My Problem with The Problem of Pain

C. S. Lewis never claimed to be a theologian or pastor.  He makes some big theological boo-boos, but he was a great thinker.  But some of his thoughts in The Problem of Pain are a problem for me, if true.

Take for example two of his contentions about pain. There is no doubling of pain, and animals don’t feel pain. If a person has a toothache, the amount of pain in the room doesn’t double if another person with a toothache comes in. Animals have nerves and senses but they don’t have minds to feel. Lewis, therefore, will say pain can take place in an animal but not that the animal can feel pain (132-4). These contentions seem counterintuitive and even more importantly contra Scripture.

We say to someone, “I don’t want to add to your pain.”  Is that merely one of those sayings that is more figure than fact like “I don’t want to rain on your parade?” But when Jesus doesn’t go to a sick Lazarus and then waits to go till he is four days dead isn’t Mary’s and Martha’s pain added to?  But maybe John says the Lamb of God carries away the sin of the world not the sins and Paul says Jesus was made to be sin not sins because pain can’t be doubled.  Nothing can be added to the damning or punishing that even one sin deserves.

But I can’t shake the conviction that pain can be added to.  I have found that if you direct a newly widowed woman to one who was widowed less than a year before, the two together make for more pain.  Don’t you get that sense about group therapy?

And what about animal pain?  I’m no animal right’s activist, but most who hunt believe in taking an animal so its moment of pain is brief.  By the way, animals not taken by a bullet or arrow die much more painfully. (Here I am committing the error of petitio principii which is mistranslated as “begging the question” but really means “assuming the initial point”.)  Animals very rarely fall asleep in peace.  No, weaker animals are quickly pounced on. Older animals starve to death for lack of teeth to chew. Aside from whether animals die by weapon, weather, predator, or hunger, didn’t Paul say the whole world travails in pain together?  If the mountains and trees and lakes and streams are in travail I think the creatures that inhabit them feel their pain.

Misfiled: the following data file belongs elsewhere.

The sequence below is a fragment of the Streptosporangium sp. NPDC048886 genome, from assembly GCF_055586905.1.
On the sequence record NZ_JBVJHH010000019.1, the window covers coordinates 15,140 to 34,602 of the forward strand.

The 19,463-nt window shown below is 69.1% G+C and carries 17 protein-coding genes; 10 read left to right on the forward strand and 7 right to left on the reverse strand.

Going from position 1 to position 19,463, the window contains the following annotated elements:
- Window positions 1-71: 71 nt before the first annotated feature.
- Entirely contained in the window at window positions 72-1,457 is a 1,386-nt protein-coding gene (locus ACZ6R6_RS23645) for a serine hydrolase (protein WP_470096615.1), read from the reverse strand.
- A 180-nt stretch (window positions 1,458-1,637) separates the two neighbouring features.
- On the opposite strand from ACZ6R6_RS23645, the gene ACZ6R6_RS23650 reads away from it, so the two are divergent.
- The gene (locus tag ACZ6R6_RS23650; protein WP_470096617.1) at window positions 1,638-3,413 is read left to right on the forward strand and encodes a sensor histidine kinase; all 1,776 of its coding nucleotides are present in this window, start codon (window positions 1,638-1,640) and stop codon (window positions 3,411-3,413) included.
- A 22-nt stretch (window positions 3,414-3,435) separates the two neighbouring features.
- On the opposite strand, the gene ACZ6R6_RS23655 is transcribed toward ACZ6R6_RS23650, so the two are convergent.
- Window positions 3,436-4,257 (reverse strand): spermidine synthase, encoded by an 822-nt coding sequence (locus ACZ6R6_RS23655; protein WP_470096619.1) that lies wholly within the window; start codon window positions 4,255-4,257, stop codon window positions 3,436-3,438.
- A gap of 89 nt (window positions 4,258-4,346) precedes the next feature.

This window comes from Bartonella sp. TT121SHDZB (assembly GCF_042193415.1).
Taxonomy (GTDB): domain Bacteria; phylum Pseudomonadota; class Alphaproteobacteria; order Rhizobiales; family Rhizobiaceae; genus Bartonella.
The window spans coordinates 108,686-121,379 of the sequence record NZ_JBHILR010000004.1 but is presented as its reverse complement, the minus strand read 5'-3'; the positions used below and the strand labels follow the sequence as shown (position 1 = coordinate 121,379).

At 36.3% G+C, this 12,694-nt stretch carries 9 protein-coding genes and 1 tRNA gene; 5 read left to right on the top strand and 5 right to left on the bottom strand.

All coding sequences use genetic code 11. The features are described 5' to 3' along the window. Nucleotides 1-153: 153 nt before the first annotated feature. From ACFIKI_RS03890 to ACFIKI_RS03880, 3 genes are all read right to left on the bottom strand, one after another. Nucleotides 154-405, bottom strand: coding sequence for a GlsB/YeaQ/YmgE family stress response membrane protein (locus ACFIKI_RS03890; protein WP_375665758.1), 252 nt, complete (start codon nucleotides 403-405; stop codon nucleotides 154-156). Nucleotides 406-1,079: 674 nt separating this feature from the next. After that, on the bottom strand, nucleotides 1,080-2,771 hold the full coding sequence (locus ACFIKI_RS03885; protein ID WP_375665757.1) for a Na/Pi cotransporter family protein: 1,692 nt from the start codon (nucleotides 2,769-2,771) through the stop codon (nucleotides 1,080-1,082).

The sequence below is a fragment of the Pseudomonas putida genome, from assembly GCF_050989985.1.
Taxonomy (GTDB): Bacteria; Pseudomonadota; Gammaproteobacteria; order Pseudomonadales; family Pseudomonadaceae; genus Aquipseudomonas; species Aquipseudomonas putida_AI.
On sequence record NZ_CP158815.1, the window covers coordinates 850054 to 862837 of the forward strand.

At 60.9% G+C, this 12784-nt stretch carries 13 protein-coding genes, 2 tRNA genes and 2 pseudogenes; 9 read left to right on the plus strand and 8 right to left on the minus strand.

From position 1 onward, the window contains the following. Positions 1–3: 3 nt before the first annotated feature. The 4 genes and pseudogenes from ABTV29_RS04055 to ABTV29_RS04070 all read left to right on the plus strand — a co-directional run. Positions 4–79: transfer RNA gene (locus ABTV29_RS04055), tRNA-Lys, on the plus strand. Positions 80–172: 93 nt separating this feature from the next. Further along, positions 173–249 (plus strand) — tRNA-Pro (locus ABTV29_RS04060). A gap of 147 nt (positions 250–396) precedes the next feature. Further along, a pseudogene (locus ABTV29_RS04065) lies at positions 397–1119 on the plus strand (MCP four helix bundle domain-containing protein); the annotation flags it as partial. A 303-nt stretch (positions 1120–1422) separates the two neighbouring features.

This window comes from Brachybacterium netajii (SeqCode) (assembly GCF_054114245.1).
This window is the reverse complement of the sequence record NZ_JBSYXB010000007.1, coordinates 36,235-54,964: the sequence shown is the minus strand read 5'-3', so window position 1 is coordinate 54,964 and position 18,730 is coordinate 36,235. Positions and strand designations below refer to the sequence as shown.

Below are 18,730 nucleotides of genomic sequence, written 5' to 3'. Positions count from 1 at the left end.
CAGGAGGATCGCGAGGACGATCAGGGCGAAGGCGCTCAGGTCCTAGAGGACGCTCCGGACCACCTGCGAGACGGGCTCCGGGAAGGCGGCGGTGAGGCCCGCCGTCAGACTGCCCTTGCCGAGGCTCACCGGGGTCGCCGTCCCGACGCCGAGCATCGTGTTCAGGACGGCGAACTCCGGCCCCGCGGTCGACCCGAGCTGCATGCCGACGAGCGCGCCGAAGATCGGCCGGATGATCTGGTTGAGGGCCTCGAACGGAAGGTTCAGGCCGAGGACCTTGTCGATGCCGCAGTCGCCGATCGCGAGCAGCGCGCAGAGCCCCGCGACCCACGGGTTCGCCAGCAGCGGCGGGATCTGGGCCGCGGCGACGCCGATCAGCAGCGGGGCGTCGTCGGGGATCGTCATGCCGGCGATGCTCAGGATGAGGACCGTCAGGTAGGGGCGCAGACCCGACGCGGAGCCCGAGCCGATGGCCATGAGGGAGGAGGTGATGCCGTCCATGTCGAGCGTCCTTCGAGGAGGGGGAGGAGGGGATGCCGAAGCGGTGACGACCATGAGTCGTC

This isn’t an abstract point with me especially when it comes to the point of pain not being doubled. Physical loads can be added to and people definitely feel that, so why not immaterial ones like pain? Also I think of the Good Friday hymn, “No pain that we can share/ But He has felt its smart; / All forms of human grief and care/ Have pierced that tender heart” (O Perfect Life of Love, 3). The long and short of it is that if pain seems to be able to be added to my puny heart, I find no comfort if it was not added to the heart of Jesus.

Perhaps Lewis conclusion stems from another error he makes.  He says the finite brain of Jesus was not capable of the infinite and to think it was is to risk becoming a Docetist (134). Though this is not the way Lewis argues the point about there being no doubling of pain, it seems that if you think the finite not capable of the infinite you would also think that nothing finite could be added to the infinite, and so pain could not be said to be doubled. If He bore one pain, He bore it infinitely.  Actually, I can see how this could be said. But I find more comfort in my Lord knowing what it means to have a backache added to a toothache added to heartache, and that He bore the innumerable pains and the unfathomable weight that my sins cause myself and others.


About Paul Harris

Pastor Harris retired from congregational ministry after 40 years in office on 31 December 2023. He is now devoting himself to being a husband, father, and grandfather. He still thinks cenobitic monasticism is overrated and cave dwelling under.
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